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Pearse Trust Blog

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Beneficiaries Right To Trust Information

 
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This blog looks at the recent Bermuda case Re A Trust (2013) SC (Bda) 16 Civ. In this case, the Supreme Court of Bermuda considered the validity and effect of an ‘information control clause’ which provided the trust protector with the right to prevent disclosure of trust information by the trustee to beneficiaries. 

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Beneficiaries’ Power Of Unanimous Consent: Saunders v Vautier

 
Beneficiaries’ Power Of Unanimous Consent: Saunders v Vautier

This blog discusses the rule in Saunders v Vautier [1841] EWHC Ch J82 (05 June 1841) as set down by the England and Wales High Court in 1841. The rule is very much in force today and remains useful for trustees and beneficiaries in modern times.

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Proposed Changes To New Zealand Trusts - A Two Minute Update

 
Proposed Changes To New Zealand Trusts

The New Zealand Law Commission ("the Commission") has reviewed trust law generally, and in particular, the much outdated Trustee Act 1956.

Avoiding Family Rifts: Importance Of Appointing Independent Trustees

 
257 Avoiding Family Rifts The Importance Of Appointing Independent Trustees

This blog post highlights the importance of appointing an independent trustee as illustrated by a recent England & Wales High Court action. The case involved a discretionary trust where the settlor had appointed several family members as trustees. This later led to an acrimonious court battle. Whilst the court put to rest the legal dispute, no doubt the same cannot be said for the family feud which arose as a result of the family members having being appointed as co-trustees of the family trust.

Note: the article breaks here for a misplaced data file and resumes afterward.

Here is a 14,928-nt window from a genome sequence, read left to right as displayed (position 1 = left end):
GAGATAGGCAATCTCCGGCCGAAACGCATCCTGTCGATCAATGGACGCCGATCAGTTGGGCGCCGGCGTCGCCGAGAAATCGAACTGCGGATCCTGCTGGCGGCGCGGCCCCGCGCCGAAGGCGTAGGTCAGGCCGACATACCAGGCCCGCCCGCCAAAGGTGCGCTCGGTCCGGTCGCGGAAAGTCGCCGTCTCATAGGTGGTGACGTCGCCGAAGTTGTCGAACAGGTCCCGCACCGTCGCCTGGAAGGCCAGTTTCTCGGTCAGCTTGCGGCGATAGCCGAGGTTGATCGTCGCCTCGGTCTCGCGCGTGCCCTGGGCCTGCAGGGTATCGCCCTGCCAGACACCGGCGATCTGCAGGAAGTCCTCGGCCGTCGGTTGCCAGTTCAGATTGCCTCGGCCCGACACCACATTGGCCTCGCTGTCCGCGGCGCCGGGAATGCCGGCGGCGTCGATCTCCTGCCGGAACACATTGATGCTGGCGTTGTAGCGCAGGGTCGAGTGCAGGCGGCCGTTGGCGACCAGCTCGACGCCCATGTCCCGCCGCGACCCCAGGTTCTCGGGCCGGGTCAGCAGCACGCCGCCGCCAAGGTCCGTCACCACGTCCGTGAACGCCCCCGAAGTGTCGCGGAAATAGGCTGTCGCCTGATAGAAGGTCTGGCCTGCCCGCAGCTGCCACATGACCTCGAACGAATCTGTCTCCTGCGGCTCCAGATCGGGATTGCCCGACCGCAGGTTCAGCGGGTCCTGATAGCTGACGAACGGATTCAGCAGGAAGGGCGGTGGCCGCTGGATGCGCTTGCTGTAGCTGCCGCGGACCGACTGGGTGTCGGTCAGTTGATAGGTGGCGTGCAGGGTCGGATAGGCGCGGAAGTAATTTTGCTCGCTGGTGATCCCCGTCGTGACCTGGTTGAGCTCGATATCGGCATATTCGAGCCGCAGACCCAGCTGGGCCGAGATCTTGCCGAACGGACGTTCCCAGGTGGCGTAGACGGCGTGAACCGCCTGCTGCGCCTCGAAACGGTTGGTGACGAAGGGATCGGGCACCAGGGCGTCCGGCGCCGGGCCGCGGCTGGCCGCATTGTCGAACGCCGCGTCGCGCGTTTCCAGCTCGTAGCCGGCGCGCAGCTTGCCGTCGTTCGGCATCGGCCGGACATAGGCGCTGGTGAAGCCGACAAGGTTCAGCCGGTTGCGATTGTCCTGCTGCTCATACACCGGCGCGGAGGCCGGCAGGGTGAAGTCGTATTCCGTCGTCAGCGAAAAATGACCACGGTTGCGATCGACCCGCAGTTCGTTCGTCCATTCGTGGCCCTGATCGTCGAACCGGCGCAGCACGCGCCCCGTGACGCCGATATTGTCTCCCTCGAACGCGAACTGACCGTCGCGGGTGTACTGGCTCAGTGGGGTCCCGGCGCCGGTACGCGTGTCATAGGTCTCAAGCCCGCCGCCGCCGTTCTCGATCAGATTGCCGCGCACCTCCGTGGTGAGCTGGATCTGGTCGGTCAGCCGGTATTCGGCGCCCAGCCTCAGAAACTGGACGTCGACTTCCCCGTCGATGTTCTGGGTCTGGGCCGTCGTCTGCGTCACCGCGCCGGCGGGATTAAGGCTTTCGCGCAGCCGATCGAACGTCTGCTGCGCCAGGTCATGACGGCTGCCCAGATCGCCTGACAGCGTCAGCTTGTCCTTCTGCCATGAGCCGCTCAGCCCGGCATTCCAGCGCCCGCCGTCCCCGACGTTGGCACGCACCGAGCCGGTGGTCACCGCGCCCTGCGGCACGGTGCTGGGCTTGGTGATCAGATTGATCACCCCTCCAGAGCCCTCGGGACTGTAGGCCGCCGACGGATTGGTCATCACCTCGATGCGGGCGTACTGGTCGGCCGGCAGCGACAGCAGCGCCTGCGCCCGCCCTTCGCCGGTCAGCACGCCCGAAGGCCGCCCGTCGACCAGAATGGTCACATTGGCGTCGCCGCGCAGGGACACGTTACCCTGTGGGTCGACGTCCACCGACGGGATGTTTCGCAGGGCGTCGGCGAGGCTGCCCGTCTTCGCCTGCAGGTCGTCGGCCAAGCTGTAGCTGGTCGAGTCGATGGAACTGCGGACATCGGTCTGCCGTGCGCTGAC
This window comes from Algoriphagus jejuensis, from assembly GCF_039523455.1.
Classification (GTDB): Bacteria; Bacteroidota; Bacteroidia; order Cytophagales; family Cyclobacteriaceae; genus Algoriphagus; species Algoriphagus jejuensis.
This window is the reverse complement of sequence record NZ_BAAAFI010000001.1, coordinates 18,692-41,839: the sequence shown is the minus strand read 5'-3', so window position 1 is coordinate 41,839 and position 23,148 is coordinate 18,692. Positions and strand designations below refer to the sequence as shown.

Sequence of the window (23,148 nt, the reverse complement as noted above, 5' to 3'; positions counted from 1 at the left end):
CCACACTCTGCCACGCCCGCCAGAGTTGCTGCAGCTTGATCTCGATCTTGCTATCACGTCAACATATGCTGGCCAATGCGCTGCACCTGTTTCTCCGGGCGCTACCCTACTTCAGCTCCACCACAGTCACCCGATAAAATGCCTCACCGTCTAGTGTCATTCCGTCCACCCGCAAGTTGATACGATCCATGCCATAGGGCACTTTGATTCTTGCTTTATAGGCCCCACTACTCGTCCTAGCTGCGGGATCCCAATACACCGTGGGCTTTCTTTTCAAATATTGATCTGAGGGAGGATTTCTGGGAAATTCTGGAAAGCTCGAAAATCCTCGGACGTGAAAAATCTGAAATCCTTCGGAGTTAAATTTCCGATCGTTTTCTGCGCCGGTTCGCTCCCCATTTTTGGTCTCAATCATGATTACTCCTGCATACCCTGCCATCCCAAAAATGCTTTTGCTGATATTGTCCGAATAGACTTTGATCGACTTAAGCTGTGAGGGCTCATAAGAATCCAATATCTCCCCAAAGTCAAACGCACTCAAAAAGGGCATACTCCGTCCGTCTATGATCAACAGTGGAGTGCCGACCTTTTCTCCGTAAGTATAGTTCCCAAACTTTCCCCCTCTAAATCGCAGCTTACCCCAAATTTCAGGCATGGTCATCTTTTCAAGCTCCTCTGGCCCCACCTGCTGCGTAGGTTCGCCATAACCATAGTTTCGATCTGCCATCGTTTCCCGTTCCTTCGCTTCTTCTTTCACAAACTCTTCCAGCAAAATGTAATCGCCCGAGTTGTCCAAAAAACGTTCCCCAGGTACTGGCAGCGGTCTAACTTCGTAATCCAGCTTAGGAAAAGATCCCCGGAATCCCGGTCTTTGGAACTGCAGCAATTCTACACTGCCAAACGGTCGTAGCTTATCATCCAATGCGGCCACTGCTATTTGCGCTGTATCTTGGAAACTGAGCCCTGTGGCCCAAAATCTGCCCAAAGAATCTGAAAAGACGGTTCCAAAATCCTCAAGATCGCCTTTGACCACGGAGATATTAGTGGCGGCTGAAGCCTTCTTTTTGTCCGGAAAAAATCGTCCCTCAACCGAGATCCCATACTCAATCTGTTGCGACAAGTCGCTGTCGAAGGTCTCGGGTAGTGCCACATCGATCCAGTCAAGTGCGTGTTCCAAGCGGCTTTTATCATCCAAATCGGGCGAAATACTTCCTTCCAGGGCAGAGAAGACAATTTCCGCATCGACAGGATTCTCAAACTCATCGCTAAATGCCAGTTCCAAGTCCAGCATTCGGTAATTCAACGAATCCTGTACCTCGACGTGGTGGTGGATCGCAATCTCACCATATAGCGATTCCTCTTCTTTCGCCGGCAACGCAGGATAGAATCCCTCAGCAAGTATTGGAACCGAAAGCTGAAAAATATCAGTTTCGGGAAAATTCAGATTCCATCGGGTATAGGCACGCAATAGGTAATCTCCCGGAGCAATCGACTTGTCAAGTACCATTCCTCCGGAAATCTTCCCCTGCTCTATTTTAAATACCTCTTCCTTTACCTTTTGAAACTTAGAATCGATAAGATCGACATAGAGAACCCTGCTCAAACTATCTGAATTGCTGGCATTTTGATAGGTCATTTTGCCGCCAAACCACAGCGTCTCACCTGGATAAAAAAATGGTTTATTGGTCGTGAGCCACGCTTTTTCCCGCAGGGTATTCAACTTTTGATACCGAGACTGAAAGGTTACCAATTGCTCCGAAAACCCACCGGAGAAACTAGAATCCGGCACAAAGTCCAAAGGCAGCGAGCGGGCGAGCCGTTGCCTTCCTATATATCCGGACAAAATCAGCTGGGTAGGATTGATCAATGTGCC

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Succession Planning For Family Businesses

 
254 Succession Planning For Family Businesses

One of the toughest decisions that any family business may face is whether the business will be passed on to family members or sold by the retiring generation. This decision not only threatens the continuity of the business, but can threaten the family unit itself and often leads to costly litigious disputes.

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Legal Capacity Of Trusts – A Must Read For Trust Practitioners

 
248 Legal Capacity Of Trusts–A Must Read For Trust Practitioners

As we are aware, a trust is created when a settlor transfers assets to a trustee to hold for the benefit of one or more beneficiaries. The term ‘trust’ simply describes the fiduciary arrangement or relationship between those parties. It is not a legal entity, and does not have juristic personality. It is therefore incapable of holding assets, entering contracts or undertaking any other legal formalities in its own name. Indeed, as Adderly J commented in Tenesheles Trust & ors v BDO Mann Judd (Supreme Court of the Bahamas, 16 November 2009), ‘it is trite law that a trust lacks legal capacity…a trust is an arrangement, not an entity’. 

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To Pierce Or Not To Pierce The Corporate Veil - Landmark Decision P.II

 
241 To Pierce Or Not To Pierce The Corporate Veil Landmark Decision P II

In our previous blog post we examined the case Prest (Appellant) v Petrodel Resources Limited & Others (Respondents). This case involved a claim for financial remedies following an acrimonious divorce between oil tycoon Michael Prest and his former wife, Yasmin Prest.

Voidable Trusts – 4 Reasons Why Courts Can Set Aside A Trust

 
228 Voidable Trusts–4 Reasons Why Courts Can Set Aside A Trust

Trusts may be set aside by the courts (“voided”) for a variety of reasons.  In this blog we will be looking at four legal doctrines whereby the courts may set aside a trust. These doctrines apply in common lawjurisdictions:

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Understanding Trustee Duties

 
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In a previous blog post we discussed how a trust is created when a settlor transfers assets to a trustee to hold for the benefit of one or more beneficiaries. Today we shall examine in greater detail the role of the trustee with particular emphasis on the duties and obligations imposed on a trustee by law or agreement.  

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Trustee Liability For Breaches Of Trust

 
Trustee Liability For Breach Of Trust

Trustees must take appropriate care in the exercise of their functions.  Failure to do so may result in a charge of breach of trust, for which the trustee may be liable.

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